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COVID-19 Infection Rate in Pasadena Continues Decline

More than 277,000 L.A. County residents are late for 2nd vaccine doses

Published on Monday, April 26, 2021 | 4:45 pm

The rate of COVID-19 infection in Pasadena continued declining to new record lows Monday as public health officials reported two new cases of the virus and no new fatalities.

Over the prior week, Pasadena saw an average of 1.9 daily infections, according to city data. A lower rate had not been seen in the city since March 26, 2020.

In total, Pasadena has recorded 11,210 cases of COVID-19 and 341 fatalities, with the most recent death reported Sunday.

Los Angeles County Director of Public Health Barbara Ferrer reported 288 new infections and 4 additional deaths Monday, reminding the public that figures often lag behind over weekends.

Since March of 2020, L.A. County has recorded 1,231,806 total cases of COVID-19 and 23,777 associated fatalities.

Ferrer said 407 patients were hospitalized with the virus at county hospitals, and 81 outbreaks were under investigation by the L.A. County Department of Public Health.

“We do remain at relatively low and stable case rates,” she said. “It’s so encouraging to see the work we’re doing together having such a profound effect on the health and wellbeing of people across our community,” she said.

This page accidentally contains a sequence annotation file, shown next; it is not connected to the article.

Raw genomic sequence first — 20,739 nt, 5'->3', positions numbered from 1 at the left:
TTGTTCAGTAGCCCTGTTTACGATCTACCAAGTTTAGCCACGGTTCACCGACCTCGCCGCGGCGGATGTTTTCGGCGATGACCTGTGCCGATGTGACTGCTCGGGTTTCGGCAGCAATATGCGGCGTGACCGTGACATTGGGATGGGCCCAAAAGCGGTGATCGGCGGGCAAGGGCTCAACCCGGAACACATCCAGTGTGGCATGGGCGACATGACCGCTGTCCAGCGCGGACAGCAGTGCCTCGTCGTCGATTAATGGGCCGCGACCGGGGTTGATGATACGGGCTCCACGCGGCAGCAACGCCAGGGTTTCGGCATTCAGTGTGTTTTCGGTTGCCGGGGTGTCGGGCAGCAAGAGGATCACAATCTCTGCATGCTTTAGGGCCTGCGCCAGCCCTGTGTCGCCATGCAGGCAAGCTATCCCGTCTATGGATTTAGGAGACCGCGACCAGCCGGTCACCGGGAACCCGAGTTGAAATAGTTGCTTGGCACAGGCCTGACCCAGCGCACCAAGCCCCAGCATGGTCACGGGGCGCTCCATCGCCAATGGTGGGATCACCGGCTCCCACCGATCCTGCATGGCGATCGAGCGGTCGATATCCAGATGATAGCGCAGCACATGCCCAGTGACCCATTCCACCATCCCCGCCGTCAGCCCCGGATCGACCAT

More than 4.4 million people have received one dose of two-dose vaccine regimens, and more than 2.5 million people in L.A. County have been fully vaccinated, according to Ferrer.

Roughly 60% of county residents over 65 were fully vaccinated, compared with 24% of adults 18 to 64.

Walk-in vaccination clinics at eight county sites that began last week will continue through Thursday, so long as vaccine supplies last, according to Ferrer.

County records indicated 277,902 people in L.A. County who had received first doses of a two-dose regimen were overdue for the second dose. Fifty-seven percent of those people were between 18 and 64 years old.

Some of the figures may represent people who got their second doses outside L.A. County, Ferrer said. Others may have simply forgotten, or feel one dose is sufficient.

“While one dose does offer some protection, it’s not as strong a level of protections provided by two doses,” she said.

The single-dose Johnson & Johnson vaccine formulation was again approved for use this week after being placed on pause while federal officials investigated a reported side effect involving dangerous blood clots.

All three existing forms of the vaccine are safe and effective, Ferrer said.

The California Department of Public Health announced 2,116 new COVID-19 cases and 15 deaths on Monday, bringing the statewide pandemic totals to 3,631,740 infections and 60,203 fatalities.

The state’s average positivity rate over the prior week was recorded at 1.2%, representing the lowest rate recorded since the start of the pandemic.

As of Monday, L.A. County represented 34% of California’s COVID-19 infections and 39% of the state’s deaths.

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